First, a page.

First it was Jeffrey Gendell, now it is Michael Zimmerman, whose Prentice Capital Management lost 88% in 2008. Formerly a SAC golden boy, Zimmerman traded retail and consumer with Stevie for 5 years before launching independently in 2005. The 38 year old, who like Gendell thought that the market can never go down, had been trading stocks and bonds, and had about a third of its assets in highly illiquid securities. However with such liquid winners as Gaiam, Russ Berrie and Blockbuster, making up 75% of his stock holdings, who needs enemies. Prentice, which peaked at $2 billion in assets, was at $500 million as November. And the clincher - December performance was down 67% when Mike realized it was time to mark down those worthless second-liens from par (KB Toys, which filed for bankruptcy in December was a major holding. Do they teach anything about fundamental analysis at SAC?).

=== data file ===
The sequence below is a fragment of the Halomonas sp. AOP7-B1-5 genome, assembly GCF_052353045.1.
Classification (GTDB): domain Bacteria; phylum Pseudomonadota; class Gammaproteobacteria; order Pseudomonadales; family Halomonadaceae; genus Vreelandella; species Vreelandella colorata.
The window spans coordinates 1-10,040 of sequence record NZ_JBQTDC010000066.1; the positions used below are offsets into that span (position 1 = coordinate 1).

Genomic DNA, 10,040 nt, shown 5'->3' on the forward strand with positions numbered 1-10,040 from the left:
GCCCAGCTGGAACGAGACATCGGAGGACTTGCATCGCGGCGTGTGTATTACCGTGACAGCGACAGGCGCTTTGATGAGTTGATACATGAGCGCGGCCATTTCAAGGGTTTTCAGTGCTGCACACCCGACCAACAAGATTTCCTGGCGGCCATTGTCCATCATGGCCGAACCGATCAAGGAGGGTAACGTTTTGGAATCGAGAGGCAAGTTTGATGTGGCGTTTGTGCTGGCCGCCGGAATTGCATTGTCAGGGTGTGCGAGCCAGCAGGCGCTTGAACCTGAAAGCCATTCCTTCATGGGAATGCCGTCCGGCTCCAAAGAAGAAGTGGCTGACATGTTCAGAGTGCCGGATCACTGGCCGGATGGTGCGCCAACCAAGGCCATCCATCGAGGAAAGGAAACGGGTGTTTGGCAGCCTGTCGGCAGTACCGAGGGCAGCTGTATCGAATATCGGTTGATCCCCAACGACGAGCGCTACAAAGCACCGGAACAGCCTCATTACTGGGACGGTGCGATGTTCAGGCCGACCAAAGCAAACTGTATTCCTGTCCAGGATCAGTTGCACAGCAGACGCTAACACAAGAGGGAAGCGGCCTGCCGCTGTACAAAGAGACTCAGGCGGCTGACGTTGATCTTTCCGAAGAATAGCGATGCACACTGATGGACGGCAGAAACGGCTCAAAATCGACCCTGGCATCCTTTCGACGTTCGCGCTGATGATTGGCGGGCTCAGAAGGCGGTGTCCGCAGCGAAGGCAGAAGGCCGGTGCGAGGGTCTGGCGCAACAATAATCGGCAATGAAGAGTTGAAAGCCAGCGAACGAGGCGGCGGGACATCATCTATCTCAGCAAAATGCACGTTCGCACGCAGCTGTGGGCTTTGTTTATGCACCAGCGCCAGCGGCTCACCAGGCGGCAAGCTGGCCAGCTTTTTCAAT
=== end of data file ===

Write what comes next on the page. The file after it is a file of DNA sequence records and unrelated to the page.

Brad Balter who runs a Boston Fund of Funds asks rhetorically "How can you raise money when you've destroyed capital to that degree?" We ask rhetorically, how can one run a fund of funds after Bernie, but we digress...
The delusion continues - if Mike is successful in raising capital, there would be two investor share classes: one charging ye olde 2 and 20, with quarterly withdrawal options after a 45 day notice, as well as a 1.5 and 15 option with a full year lock up.
What surprises us is that Mikey hasn't run back to the old master. After all Stevie knows a good investment opportunity when it presents itself, usually minutes ahead of the PR.
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